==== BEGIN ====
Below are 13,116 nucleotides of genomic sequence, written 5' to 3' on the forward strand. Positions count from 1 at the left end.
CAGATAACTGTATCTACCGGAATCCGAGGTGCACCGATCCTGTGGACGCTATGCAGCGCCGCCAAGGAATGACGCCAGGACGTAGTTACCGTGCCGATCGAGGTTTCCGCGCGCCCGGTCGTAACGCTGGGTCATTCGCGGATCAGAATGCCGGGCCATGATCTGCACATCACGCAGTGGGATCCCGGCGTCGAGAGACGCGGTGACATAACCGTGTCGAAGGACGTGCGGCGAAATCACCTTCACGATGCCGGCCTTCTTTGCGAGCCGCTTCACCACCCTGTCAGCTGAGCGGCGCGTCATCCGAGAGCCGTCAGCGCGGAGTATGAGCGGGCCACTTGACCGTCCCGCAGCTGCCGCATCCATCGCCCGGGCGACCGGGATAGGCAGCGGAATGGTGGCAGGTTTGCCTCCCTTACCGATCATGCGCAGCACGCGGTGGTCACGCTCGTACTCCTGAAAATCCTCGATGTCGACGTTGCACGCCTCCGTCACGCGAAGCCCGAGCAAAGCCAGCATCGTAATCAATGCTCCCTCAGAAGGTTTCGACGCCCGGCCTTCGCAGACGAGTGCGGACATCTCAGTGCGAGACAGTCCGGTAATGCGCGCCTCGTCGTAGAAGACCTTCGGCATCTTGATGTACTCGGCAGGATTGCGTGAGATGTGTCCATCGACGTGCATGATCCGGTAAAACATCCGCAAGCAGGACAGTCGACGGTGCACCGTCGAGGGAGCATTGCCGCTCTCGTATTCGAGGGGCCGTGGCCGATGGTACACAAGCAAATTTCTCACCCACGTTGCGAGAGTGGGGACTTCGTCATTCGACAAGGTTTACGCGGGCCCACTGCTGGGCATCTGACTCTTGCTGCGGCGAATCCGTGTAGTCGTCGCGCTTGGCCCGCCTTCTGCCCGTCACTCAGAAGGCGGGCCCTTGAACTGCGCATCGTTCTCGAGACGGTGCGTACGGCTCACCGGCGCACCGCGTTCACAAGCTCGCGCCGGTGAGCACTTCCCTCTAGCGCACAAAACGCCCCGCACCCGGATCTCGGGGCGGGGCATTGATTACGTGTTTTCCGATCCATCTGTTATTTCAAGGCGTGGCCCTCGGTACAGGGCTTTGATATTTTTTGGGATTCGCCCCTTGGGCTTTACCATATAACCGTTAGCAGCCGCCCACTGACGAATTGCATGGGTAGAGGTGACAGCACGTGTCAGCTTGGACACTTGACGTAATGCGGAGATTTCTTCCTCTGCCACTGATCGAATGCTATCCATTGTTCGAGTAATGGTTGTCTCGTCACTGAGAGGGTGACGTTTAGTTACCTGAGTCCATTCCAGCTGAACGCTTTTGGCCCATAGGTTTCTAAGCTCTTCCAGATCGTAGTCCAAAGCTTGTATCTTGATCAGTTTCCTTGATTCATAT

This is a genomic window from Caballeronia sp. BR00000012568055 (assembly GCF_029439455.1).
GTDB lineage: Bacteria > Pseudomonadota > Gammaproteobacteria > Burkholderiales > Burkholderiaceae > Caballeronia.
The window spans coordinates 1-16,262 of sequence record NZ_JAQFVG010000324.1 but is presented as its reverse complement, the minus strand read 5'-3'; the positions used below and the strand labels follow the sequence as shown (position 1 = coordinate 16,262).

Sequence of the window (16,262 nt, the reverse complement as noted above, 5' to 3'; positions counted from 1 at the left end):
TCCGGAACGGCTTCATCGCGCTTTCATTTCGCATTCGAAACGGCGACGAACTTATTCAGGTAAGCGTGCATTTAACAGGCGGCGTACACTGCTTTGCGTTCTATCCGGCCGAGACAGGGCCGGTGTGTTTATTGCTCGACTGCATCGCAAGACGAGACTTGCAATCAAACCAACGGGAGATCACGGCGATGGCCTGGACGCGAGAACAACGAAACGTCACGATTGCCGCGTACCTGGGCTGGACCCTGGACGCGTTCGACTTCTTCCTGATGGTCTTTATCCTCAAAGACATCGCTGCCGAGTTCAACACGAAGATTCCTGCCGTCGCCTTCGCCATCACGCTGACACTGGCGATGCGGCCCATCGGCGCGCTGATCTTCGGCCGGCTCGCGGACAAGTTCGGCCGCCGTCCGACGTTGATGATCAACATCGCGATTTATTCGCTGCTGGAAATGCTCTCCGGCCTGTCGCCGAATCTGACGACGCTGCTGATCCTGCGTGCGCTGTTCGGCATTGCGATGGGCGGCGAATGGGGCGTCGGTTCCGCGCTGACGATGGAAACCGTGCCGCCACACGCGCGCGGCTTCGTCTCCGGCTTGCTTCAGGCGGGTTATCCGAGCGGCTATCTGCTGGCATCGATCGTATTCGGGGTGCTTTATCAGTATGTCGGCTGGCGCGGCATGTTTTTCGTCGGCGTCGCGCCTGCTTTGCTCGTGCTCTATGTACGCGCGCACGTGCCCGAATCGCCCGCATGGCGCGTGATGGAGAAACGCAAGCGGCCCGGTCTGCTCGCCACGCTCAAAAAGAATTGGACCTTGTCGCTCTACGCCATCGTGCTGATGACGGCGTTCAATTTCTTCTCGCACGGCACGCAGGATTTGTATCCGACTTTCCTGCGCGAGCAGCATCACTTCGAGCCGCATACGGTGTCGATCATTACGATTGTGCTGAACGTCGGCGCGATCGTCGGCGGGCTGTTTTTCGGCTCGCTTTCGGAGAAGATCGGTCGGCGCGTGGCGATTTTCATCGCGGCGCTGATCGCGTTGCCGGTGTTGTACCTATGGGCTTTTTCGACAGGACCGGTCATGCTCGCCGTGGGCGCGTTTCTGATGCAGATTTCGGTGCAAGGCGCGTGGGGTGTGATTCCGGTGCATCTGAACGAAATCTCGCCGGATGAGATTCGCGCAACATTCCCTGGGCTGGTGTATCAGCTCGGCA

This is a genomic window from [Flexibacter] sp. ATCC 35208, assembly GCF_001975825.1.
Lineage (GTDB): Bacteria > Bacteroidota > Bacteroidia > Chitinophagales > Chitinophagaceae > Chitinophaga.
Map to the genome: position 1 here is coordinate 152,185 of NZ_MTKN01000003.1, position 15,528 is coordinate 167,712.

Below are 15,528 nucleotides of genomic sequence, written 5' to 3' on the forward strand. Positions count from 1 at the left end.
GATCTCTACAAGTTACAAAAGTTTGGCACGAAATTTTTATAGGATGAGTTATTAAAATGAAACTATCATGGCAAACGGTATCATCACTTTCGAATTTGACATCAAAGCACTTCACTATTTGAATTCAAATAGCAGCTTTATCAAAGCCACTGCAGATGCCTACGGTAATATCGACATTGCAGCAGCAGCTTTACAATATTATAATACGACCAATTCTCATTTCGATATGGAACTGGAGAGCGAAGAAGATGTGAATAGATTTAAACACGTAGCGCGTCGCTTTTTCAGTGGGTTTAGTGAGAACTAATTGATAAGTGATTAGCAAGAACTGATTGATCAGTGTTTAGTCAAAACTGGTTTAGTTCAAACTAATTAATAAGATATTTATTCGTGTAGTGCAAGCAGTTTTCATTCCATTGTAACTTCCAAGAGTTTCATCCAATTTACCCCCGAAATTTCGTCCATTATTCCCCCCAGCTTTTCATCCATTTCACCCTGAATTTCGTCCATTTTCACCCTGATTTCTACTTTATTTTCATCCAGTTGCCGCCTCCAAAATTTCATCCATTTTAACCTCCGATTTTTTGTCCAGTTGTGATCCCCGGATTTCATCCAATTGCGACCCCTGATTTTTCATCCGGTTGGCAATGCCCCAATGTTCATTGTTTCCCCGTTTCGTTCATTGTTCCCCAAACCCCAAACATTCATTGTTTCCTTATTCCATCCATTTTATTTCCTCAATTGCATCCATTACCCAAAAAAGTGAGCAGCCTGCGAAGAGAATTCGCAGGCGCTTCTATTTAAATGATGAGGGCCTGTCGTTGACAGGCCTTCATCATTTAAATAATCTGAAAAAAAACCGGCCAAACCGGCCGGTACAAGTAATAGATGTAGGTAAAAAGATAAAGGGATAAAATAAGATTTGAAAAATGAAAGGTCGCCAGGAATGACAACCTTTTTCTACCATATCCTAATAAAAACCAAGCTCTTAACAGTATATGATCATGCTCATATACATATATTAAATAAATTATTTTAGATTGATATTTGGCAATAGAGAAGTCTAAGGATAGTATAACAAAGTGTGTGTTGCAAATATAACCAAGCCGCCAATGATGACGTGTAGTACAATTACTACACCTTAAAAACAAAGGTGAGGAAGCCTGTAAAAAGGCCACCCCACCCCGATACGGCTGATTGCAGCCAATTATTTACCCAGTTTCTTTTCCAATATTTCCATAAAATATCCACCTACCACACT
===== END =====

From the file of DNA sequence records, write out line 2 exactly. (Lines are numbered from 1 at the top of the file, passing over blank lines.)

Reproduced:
CAGATAACTGTATCTACCGGAATCCGAGGTGCACCGATCCTGTGGACGCTATGCAGCGCCGCCAAGGAATGACGCCAGGACGTAGTTACCGTGCCGATCGAGGTTTCCGCGCGCCCGGTCGTAACGCTGGGTCATTCGCGGATCAGAATGCCGGGCCATGATCTGCACATCACGCAGTGGGATCCCGGCGTCGAGAGACGCGGTGACATAACCGTGTCGAAGGACGTGCGGCGAAATCACCTTCACGATGCCGGCCTTCTTTGCGAGCCGCTTCACCACCCTGTCAGCTGAGCGGCGCGTCATCCGAGAGCCGTCAGCGCGGAGTATGAGCGGGCCACTTGACCGTCCCGCAGCTGCCGCATCCATCGCCCGGGCGACCGGGATAGGCAGCGGAATGGTGGCAGGTTTGCCTCCCTTACCGATCATGCGCAGCACGCGGTGGTCACGCTCGTACTCCTGAAAATCCTCGATGTCGACGTTGCACGCCTCCGTCACGCGAAGCCCGAGCAAAGCCAGCATCGTAATCAATGCTCCCTCAGAAGGTTTCGACGCCCGGCCTTCGCAGACGAGTGCGGACATCTCAGTGCGAGACAGTCCGGTAATGCGCGCCTCGTCGTAGAAGACCTTCGGCATCTTGATGTACTCGGCAGGATTGCGTGAGATGTGTCCATCGACGTGCATGATCCGGTAAAACATCCGCAAGCAGGACAGTCGACGGTGCACCGTCGAGGGAGCATTGCCGCTCTCGTATTCGAGGGGCCGTGGCCGATGGTACACAAGCAAATTTCTCACCCACGTTGCGAGAGTGGGGACTTCGTCATTCGACAAGGTTTACGCGGGCCCACTGCTGGGCATCTGACTCTTGCTGCGGCGAATCCGTGTAGTCGTCGCGCTTGGCCCGCCTTCTGCCCGTCACTCAGAAGGCGGGCCCTTGAACTGCGCATCGTTCTCGAGACGGTGCGTACGGCTCACCGGCGCACCGCGTTCACAAGCTCGCGCCGGTGAGCACTTCCCTCTAGCGCACAAAACGCCCCGCACCCGGATCTCGGGGCGGGGCATTGATTACGTGTTTTCCGATCCATCTGTTATTTCAAGGCGTGGCCCTCGGTACAGGGCTTTGATATTTTTTGGGATTCGCCCCTTGGGCTTTACCATATAACCGTTAGCAGCCGCCCACTGACGAATTGCATGGGTAGAGGTGACAGCACGTGTCAGCTTGGACACTTGACGTAATGCGGAGATTTCTTCCTCTGCCACTGATCGAATGCTATCCATTGTTCGAGTAATGGTTGTCTCGTCACTGAGAGGGTGACGTTTAGTTACCTGAGTCCATTCCAGCTGAACGCTTTTGGCCCATAGGTTTCTAAGCTCTTCCAGATCGTAGTCCAAAGCTTGTATCTTGATCAGTTTCCTTGATTCATAT